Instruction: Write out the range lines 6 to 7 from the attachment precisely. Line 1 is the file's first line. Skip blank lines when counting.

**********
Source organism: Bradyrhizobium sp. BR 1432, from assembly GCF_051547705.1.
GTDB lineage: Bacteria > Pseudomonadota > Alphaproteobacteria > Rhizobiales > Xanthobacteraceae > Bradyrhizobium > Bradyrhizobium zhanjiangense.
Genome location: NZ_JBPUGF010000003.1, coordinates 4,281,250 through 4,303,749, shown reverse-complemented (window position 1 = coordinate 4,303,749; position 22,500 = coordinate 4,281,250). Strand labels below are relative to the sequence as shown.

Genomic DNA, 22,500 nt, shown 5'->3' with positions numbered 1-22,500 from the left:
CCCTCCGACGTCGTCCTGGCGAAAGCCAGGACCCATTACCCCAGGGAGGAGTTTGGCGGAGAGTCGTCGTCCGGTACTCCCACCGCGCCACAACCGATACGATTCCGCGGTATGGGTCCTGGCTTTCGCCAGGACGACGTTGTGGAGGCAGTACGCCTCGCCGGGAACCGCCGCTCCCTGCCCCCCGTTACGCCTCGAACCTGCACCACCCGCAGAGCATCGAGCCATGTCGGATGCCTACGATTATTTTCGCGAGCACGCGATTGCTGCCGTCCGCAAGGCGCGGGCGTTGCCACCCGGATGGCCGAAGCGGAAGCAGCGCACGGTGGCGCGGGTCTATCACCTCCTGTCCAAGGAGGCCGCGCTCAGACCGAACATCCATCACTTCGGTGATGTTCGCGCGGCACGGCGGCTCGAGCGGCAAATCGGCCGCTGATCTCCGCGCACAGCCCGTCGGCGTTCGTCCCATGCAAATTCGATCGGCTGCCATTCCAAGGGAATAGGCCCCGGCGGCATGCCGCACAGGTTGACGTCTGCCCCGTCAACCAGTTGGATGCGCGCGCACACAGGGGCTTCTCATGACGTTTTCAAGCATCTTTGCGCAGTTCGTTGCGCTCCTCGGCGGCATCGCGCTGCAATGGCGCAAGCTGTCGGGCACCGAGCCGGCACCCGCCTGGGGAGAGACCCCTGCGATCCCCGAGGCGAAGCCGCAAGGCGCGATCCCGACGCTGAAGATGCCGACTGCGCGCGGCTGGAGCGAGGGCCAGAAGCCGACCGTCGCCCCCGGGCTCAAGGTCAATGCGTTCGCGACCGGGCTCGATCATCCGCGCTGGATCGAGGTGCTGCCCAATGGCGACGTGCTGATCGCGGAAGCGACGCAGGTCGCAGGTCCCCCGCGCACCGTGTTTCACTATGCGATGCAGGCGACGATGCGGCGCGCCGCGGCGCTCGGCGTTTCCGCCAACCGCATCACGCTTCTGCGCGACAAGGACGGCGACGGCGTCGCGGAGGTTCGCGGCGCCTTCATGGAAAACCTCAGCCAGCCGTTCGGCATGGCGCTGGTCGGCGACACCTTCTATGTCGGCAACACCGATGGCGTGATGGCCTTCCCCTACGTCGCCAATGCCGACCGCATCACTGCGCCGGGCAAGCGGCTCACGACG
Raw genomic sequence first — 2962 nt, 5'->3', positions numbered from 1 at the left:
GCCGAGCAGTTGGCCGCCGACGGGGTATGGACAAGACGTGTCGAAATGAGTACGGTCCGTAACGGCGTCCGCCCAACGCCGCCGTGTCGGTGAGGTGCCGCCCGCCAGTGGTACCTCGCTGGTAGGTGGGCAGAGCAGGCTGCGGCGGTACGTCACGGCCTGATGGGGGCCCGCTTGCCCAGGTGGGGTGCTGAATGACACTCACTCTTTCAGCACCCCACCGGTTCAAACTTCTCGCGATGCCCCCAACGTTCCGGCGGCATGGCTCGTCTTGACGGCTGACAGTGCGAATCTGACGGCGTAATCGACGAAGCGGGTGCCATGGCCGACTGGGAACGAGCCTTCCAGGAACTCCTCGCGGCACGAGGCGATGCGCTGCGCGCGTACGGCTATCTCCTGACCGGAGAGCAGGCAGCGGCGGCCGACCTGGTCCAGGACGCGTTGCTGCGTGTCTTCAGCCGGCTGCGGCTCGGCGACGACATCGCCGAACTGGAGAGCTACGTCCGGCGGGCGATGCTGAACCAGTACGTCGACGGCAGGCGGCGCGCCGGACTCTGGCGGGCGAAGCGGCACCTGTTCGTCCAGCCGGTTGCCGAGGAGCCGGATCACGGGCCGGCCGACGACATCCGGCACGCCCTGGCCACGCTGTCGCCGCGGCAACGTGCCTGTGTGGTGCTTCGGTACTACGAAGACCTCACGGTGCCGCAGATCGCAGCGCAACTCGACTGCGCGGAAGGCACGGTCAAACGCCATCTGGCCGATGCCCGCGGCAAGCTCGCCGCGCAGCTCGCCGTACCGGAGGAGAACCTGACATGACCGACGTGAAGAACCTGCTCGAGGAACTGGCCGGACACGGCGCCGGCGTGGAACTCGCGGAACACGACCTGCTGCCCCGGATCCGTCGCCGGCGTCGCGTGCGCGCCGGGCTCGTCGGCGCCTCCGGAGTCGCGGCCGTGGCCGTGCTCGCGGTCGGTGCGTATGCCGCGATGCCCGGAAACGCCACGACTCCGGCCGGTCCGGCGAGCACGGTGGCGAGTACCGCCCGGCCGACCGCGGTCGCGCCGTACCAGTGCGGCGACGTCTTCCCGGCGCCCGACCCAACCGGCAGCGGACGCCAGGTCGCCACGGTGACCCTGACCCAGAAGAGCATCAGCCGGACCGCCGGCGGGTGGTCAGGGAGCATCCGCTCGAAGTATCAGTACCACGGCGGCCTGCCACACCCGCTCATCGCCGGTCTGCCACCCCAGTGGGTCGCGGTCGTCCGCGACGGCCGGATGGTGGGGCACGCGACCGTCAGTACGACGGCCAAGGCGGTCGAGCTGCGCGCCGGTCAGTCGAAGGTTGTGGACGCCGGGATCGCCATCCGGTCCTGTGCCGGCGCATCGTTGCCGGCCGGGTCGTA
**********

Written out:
Raw genomic sequence first — 2962 nt, 5'->3', positions numbered from 1 at the left:
GCCGAGCAGTTGGCCGCCGACGGGGTATGGACAAGACGTGTCGAAATGAGTACGGTCCGTAACGGCGTCCGCCCAACGCCGCCGTGTCGGTGAGGTGCCGCCCGCCAGTGGTACCTCGCTGGTAGGTGGGCAGAGCAGGCTGCGGCGGTACGTCACGGCCTGATGGGGGCCCGCTTGCCCAGGTGGGGTGCTGAATGACACTCACTCTTTCAGCACCCCACCGGTTCAAACTTCTCGCGATGCCCCCAACGTTCCGGCGGCATGGCTCGTCTTGACGGCTGACAGTGCGAATCTGACGGCGTAATCGACGAAGCGGGTGCCATGGCCGACTGGGAACGAGCCTTCCAGGAACTCCTCGCGGCACGAGGCGATGCGCTGCGCGCGTACGGCTATCTCCTGACCGGAGAGCAGGCAGCGGCGGCCGACCTGGTCCAGGACGCGTTGCTGCGTGTCTTCAGCCGGCTGCGGCTCGGCGACGACATCGCCGAACTGGAGAGCTACGTCCGGCGGGCGATGCTGAACCAGTACGTCGACGGCAGGCGGCGCGCCGGACTCTGGCGGGCGAAGCGGCACCTGTTCGTCCAGCCGGTTGCCGAGGAGCCGGATCACGGGCCGGCCGACGACATCCGGCACGCCCTGGCCACGCTGTCGCCGCGGCAACGTGCCTGTGTGGTGCTTCGGTACTACGAAGACCTCACGGTGCCGCAGATCGCAGCGCAACTCGACTGCGCGGAAGGCACGGTCAAACGCCATCTGGCCGATGCCCGCGGCAAGCTCGCCGCGCAGCTCGCCGTACCGGAGGAGAACCTGACATGACCGACGTGAAGAACCTGCTCGAGGAACTGGCCGGACACGGCGCCGGCGTGGAACTCGCGGAACACGACCTGCTGCCCCGGATCCGTCGCCGGCGTCGCGTGCGCGCCGGGCTCGTCGGCGCCTCCGGAGTCGCGGCCGTGGCCGTGCTCGCGGTCGGTGCGTATGCCGCGATGCCCGGAAACGCCACGACTCCGGCCGGTCCGGCGAGCACGGTGGCGAGTACCGCCCGGCCGACCGCGGTCGCGCCGTACCAGTGCGGCGACGTCTTCCCGGCGCCCGACCCAACCGGCAGCGGACGCCAGGTCGCCACGGTGACCCTGACCCAGAAGAGCATCAGCCGGACCGCCGGCGGGTGGTCAGGGAGCATCCGCTCGAAGTATCAGTACCACGGCGGCCTGCCACACCCGCTCATCGCCGGTCTGCCACCCCAGTGGGTCGCGGTCGTCCGCGACGGCCGGATGGTGGGGCACGCGACCGTCAGTACGACGGCCAAGGCGGTCGAGCTGCGCGCCGGTCAGTCGAAGGTTGTGGACGCCGGGATCGCCATCCGGTCCTGTGCCGGCGCATCGTTGCCGGCCGGGTCGTA